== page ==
division algebra




A division algebra is a possibly non-associative algebra AA, typically over a field kk, which is also a division ring, hence with the property that for any a,bAa,b \in A then ab=0a b = 0 implies either a=0a = 0 or b=0b = 0 (or ab0a b \ne 0 whenever a,b0a, b \ne 0).

If AA is finite-dimensional (over a field kk), this is equivalent to assuming that for any nonzero aAa \in A, the operations of left multiplication and right multiplication by aa are invertible. If furthermore AA is also associative and unital, this is also equivalent to the existence, for each nonzero aAa \in A, of an element a 1Aa^{-1} \in A with aa 1=a 1a=1a a^{-1} = a^{-1} a = 1. However, it is easy to construct nonassociative unital finite-dimensional algebras over \mathbb{R} (the field of real numbers) such that either:

  • AA is not a division algebra but for each nonzero aAa \in A there exists a 1Aa^{-1} \in A with aa 1=a 1a=1a a^{-1} = a^{-1} a = 1.

  • AA is a division algebra but there exists nonzero aAa \in A for which there is no a 1Aa^{-1} \in A with aa 1=a 1a=1a a^{-1} = a^{-1} a = 1.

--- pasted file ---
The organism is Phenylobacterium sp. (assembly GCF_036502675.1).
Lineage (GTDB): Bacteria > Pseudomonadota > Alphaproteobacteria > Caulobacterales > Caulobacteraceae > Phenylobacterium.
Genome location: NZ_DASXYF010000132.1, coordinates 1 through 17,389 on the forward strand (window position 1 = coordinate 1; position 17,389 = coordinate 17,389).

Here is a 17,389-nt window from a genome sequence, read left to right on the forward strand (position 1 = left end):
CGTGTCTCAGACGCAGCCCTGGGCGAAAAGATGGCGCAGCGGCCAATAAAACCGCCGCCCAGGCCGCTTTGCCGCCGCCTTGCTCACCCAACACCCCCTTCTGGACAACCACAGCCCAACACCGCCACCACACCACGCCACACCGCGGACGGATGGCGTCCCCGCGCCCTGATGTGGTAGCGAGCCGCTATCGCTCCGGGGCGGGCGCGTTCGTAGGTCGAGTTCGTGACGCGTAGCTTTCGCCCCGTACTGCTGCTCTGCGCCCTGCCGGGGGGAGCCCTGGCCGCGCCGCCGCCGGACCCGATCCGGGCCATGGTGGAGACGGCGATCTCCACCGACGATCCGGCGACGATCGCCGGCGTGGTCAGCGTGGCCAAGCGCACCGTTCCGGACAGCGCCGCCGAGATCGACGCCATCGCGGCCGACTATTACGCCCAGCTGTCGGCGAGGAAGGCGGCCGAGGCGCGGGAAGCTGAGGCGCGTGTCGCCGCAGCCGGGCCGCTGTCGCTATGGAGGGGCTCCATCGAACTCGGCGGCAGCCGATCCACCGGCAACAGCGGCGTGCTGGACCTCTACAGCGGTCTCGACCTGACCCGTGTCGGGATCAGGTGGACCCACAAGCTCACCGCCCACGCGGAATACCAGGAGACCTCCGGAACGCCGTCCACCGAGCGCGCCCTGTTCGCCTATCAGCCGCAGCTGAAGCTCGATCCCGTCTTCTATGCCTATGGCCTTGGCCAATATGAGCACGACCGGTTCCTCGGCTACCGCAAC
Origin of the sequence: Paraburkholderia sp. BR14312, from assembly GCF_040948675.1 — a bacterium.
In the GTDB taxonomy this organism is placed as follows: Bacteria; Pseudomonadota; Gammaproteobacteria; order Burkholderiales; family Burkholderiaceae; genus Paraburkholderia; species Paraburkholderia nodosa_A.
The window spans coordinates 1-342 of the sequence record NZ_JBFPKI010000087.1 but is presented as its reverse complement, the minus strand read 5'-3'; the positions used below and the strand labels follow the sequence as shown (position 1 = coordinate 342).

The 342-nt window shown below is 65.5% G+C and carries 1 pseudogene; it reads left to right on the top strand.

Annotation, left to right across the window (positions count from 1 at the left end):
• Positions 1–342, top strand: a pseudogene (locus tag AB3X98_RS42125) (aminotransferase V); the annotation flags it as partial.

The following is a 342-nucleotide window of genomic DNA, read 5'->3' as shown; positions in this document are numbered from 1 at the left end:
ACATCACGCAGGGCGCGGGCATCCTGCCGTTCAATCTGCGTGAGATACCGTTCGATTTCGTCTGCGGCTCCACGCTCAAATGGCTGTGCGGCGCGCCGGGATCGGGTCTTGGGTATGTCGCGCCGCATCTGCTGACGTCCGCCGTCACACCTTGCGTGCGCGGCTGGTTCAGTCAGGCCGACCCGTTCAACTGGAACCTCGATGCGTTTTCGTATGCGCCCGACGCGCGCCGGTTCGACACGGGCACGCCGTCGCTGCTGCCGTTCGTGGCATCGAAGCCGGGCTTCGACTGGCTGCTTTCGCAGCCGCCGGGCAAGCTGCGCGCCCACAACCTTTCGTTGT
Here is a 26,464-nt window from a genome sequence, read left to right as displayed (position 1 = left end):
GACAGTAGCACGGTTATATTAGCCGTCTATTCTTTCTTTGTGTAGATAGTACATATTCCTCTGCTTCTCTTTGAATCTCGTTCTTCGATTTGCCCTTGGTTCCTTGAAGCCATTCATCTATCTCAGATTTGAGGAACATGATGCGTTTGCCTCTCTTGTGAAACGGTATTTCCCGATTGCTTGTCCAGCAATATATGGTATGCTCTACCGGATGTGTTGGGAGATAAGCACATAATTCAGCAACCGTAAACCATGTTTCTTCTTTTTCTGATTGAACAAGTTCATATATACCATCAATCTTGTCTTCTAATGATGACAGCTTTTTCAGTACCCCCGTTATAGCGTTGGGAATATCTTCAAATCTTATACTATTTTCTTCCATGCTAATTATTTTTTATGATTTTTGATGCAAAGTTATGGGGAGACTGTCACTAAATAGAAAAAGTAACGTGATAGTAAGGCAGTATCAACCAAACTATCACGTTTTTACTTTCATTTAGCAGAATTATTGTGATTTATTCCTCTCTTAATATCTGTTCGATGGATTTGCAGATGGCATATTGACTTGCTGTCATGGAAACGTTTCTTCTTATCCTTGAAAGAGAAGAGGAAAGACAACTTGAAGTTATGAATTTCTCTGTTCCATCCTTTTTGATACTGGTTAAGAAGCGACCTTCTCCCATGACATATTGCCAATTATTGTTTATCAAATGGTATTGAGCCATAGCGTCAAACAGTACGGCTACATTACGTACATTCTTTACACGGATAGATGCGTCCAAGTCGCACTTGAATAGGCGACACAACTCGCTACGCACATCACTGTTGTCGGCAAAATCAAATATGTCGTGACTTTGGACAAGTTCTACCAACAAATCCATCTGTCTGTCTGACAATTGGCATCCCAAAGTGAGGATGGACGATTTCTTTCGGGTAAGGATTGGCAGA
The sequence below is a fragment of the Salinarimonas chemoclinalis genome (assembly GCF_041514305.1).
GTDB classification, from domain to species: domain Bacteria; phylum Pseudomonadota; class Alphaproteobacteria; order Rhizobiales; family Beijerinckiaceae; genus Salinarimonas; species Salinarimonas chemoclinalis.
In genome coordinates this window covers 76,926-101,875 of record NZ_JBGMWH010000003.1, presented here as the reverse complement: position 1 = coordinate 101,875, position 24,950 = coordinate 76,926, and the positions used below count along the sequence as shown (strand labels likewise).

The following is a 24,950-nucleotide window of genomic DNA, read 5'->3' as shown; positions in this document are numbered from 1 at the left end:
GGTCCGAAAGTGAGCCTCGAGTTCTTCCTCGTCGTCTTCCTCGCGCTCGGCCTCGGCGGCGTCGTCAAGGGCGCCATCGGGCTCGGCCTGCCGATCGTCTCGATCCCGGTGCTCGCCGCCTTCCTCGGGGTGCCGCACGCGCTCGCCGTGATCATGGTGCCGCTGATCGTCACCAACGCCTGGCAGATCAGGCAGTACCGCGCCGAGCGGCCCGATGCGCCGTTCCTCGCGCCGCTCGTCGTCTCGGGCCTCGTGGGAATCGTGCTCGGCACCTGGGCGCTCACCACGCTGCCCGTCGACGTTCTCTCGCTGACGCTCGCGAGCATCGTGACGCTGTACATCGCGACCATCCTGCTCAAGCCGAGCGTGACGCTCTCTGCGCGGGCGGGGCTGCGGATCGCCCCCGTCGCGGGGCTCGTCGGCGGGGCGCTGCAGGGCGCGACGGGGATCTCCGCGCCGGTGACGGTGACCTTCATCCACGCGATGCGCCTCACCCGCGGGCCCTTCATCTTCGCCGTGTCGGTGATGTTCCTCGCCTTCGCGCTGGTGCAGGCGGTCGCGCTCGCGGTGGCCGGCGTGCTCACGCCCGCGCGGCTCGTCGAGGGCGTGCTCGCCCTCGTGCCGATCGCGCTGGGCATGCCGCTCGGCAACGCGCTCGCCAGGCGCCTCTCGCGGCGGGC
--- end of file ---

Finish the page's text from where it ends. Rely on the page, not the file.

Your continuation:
For many applications (also to physics) the most interesting division algebras are the normed division algebras over the real numbers: By the Hurwitz theorem these are the real numbers, complex numbers, quaternions and octonions. These have important relations to supersymmetry.

exceptional spinors and real normed division algebras

AA\phantom{AA}spin groupnormed division algebra\,\, brane scan entry
3=2+13 = 2+1Spin(2,1)SL(2,)Spin(2,1) \simeq SL(2,\mathbb{R})A\phantom{A} \mathbb{R} the real numberssuper 1-brane in 3d
4=3+14 = 3+1Spin(3,1)SL(2,)Spin(3,1) \simeq SL(2, \mathbb{C})A\phantom{A} \mathbb{C} the complex numberssuper 2-brane in 4d
6=5+16 = 5+1Spin(5,1)SL(2,)Spin(5,1) \simeq SL(2, \mathbb{H})A\phantom{A} \mathbb{H} the quaternionslittle string
10=9+110 = 9+1Spin(9,1)Spin(9,1) {\simeq}SL(2,O)A\phantom{A} 𝕆\mathbb{O} the octonionsheterotic/type II string

See at division algebra and supersymmetry.


Last revised on December 2, 2018 at 10:15:06. See the history of this page for a list of all contributions to it.